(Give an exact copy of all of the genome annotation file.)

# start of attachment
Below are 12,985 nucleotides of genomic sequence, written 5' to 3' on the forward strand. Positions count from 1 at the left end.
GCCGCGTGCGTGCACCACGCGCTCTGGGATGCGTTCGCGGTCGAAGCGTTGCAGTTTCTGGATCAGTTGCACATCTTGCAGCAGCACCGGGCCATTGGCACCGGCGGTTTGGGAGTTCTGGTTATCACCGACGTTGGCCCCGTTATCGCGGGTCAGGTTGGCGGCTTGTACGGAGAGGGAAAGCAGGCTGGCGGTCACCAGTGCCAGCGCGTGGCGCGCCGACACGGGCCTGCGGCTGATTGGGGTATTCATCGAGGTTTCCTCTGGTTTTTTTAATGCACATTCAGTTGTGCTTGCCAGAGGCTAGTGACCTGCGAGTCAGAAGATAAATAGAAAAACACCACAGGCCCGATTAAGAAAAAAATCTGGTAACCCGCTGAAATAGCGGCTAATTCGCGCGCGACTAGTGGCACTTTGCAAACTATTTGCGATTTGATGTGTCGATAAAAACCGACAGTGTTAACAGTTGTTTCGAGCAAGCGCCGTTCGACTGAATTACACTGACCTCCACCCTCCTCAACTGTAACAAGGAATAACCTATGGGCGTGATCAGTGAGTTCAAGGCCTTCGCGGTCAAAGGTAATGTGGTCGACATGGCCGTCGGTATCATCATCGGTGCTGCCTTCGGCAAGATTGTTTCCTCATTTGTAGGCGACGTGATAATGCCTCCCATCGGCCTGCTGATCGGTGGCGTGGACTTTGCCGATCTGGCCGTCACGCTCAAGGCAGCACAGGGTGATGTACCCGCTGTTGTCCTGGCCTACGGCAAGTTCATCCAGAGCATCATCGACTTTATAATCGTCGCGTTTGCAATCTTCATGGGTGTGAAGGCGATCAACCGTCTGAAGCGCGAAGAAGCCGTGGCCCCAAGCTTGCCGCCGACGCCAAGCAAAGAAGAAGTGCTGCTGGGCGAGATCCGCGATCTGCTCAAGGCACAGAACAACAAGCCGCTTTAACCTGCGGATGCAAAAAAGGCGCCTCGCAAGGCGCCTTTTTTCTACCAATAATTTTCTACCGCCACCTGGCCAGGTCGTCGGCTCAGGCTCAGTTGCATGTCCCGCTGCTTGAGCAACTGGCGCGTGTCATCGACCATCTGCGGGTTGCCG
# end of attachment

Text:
Below are 12,985 nucleotides of genomic sequence, written 5' to 3' on the forward strand. Positions count from 1 at the left end.
GCCGCGTGCGTGCACCACGCGCTCTGGGATGCGTTCGCGGTCGAAGCGTTGCAGTTTCTGGATCAGTTGCACATCTTGCAGCAGCACCGGGCCATTGGCACCGGCGGTTTGGGAGTTCTGGTTATCACCGACGTTGGCCCCGTTATCGCGGGTCAGGTTGGCGGCTTGTACGGAGAGGGAAAGCAGGCTGGCGGTCACCAGTGCCAGCGCGTGGCGCGCCGACACGGGCCTGCGGCTGATTGGGGTATTCATCGAGGTTTCCTCTGGTTTTTTTAATGCACATTCAGTTGTGCTTGCCAGAGGCTAGTGACCTGCGAGTCAGAAGATAAATAGAAAAACACCACAGGCCCGATTAAGAAAAAAATCTGGTAACCCGCTGAAATAGCGGCTAATTCGCGCGCGACTAGTGGCACTTTGCAAACTATTTGCGATTTGATGTGTCGATAAAAACCGACAGTGTTAACAGTTGTTTCGAGCAAGCGCCGTTCGACTGAATTACACTGACCTCCACCCTCCTCAACTGTAACAAGGAATAACCTATGGGCGTGATCAGTGAGTTCAAGGCCTTCGCGGTCAAAGGTAATGTGGTCGACATGGCCGTCGGTATCATCATCGGTGCTGCCTTCGGCAAGATTGTTTCCTCATTTGTAGGCGACGTGATAATGCCTCCCATCGGCCTGCTGATCGGTGGCGTGGACTTTGCCGATCTGGCCGTCACGCTCAAGGCAGCACAGGGTGATGTACCCGCTGTTGTCCTGGCCTACGGCAAGTTCATCCAGAGCATCATCGACTTTATAATCGTCGCGTTTGCAATCTTCATGGGTGTGAAGGCGATCAACCGTCTGAAGCGCGAAGAAGCCGTGGCCCCAAGCTTGCCGCCGACGCCAAGCAAAGAAGAAGTGCTGCTGGGCGAGATCCGCGATCTGCTCAAGGCACAGAACAACAAGCCGCTTTAACCTGCGGATGCAAAAAAGGCGCCTCGCAAGGCGCCTTTTTTCTACCAATAATTTTCTACCGCCACCTGGCCAGGTCGTCGGCTCAGGCTCAGTTGCATGTCCCGCTGCTTGAGCAACTGGCGCGTGTCATCGACCATCTGCGGGTTGCCG